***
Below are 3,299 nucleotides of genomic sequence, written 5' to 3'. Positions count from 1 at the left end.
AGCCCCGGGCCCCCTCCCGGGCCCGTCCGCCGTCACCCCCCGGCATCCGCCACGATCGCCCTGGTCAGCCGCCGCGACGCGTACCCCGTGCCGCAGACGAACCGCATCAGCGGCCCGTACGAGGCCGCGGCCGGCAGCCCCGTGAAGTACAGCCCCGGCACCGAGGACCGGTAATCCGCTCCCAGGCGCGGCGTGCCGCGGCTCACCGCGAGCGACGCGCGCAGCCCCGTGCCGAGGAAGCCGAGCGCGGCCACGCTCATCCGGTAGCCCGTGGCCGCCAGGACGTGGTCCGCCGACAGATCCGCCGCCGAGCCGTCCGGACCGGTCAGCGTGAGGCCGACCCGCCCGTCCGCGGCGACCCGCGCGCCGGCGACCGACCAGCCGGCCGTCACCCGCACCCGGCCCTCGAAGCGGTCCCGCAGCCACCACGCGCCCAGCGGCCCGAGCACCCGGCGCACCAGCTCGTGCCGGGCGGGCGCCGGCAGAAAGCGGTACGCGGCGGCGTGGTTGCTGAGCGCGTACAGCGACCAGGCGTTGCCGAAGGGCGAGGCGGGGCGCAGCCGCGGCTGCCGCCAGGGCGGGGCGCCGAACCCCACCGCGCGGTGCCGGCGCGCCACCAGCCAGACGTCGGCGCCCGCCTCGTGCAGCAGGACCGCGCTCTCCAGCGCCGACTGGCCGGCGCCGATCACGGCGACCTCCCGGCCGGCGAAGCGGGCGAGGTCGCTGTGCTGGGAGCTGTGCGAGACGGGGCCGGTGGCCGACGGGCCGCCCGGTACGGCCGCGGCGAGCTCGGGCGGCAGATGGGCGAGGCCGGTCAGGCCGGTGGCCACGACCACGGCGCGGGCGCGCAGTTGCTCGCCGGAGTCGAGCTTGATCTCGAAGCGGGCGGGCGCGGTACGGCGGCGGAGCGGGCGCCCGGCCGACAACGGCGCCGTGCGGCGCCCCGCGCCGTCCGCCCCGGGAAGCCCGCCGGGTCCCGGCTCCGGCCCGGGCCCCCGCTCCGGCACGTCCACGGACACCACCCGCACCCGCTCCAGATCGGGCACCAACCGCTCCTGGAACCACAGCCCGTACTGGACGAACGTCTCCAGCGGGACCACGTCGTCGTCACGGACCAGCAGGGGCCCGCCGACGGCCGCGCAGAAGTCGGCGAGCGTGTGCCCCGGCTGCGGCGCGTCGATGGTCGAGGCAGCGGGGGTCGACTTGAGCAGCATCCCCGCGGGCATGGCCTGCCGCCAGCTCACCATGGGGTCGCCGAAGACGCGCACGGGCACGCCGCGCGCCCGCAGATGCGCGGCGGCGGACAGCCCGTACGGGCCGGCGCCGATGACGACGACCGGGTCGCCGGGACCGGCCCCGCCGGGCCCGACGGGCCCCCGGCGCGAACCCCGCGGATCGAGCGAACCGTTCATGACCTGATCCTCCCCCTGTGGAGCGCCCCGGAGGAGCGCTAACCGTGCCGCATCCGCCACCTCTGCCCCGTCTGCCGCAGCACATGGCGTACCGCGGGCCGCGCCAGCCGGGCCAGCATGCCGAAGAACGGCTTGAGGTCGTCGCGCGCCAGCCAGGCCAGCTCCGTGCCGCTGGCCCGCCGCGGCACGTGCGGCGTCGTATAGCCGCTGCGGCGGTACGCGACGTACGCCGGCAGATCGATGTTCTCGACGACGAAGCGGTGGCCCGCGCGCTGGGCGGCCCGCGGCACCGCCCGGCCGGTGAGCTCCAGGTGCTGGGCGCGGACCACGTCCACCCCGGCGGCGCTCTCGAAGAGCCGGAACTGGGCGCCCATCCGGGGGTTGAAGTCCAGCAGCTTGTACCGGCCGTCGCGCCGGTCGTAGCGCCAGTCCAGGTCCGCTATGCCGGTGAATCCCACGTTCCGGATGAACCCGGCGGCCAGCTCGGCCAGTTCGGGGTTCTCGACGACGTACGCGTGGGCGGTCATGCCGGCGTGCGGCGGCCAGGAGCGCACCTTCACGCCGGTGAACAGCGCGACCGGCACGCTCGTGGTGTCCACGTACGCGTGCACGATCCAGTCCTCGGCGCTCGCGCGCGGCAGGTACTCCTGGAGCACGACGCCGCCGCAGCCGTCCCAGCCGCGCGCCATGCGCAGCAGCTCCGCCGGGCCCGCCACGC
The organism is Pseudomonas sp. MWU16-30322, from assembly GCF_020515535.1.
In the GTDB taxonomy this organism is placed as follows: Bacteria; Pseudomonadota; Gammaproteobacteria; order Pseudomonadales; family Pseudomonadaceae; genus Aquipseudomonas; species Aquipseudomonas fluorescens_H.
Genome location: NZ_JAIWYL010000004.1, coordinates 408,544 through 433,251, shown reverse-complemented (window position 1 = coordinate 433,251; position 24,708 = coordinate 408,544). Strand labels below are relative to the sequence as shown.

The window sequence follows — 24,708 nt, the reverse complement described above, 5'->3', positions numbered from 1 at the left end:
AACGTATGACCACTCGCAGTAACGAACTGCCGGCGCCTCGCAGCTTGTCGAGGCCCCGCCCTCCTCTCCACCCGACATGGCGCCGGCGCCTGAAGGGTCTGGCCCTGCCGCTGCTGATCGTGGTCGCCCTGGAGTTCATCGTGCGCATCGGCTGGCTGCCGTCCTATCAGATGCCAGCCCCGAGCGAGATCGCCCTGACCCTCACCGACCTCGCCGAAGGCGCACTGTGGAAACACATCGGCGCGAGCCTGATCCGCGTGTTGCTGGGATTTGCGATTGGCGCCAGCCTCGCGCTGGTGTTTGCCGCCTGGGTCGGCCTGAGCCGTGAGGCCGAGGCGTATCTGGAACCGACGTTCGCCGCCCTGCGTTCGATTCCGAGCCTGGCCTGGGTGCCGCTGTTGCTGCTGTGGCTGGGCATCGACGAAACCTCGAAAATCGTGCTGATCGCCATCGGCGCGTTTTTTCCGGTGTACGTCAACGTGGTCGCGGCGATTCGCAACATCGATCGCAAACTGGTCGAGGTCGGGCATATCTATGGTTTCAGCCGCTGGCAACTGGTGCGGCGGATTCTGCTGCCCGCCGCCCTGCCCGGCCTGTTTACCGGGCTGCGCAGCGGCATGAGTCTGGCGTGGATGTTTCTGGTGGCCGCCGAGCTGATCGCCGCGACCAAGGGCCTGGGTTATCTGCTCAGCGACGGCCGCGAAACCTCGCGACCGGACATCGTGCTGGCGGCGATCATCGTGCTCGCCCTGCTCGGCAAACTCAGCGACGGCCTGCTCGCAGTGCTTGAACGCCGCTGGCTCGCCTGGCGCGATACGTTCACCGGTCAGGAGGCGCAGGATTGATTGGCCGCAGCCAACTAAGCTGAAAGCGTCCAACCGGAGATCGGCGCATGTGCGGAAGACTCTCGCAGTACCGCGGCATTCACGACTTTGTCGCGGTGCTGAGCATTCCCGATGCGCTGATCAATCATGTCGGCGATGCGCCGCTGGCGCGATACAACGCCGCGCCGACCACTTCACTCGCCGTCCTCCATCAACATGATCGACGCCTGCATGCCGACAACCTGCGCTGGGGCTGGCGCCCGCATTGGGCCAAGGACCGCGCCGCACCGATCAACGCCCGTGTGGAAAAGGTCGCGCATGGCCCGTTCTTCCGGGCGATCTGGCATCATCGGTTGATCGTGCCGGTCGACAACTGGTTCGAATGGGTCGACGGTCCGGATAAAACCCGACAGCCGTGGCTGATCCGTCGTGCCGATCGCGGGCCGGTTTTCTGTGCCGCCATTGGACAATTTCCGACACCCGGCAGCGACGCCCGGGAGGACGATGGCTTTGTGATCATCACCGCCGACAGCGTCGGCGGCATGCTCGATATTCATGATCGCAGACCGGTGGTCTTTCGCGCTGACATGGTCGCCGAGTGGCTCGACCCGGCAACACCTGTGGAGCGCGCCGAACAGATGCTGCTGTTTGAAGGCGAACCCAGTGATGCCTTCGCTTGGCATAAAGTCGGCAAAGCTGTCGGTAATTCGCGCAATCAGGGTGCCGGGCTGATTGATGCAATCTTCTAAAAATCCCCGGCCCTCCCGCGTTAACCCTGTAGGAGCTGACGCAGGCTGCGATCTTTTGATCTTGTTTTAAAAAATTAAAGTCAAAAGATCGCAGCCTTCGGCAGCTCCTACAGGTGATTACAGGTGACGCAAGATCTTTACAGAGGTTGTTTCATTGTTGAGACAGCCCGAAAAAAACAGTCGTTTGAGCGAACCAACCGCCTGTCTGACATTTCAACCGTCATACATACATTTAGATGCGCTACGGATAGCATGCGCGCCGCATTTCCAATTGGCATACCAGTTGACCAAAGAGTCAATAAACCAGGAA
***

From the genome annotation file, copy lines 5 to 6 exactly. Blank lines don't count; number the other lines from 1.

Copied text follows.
Genome location: NZ_JAIWYL010000004.1, coordinates 408,544 through 433,251, shown reverse-complemented (window position 1 = coordinate 433,251; position 24,708 = coordinate 408,544). Strand labels below are relative to the sequence as shown.

The window sequence follows — 24,708 nt, the reverse complement described above, 5'->3', positions numbered from 1 at the left end: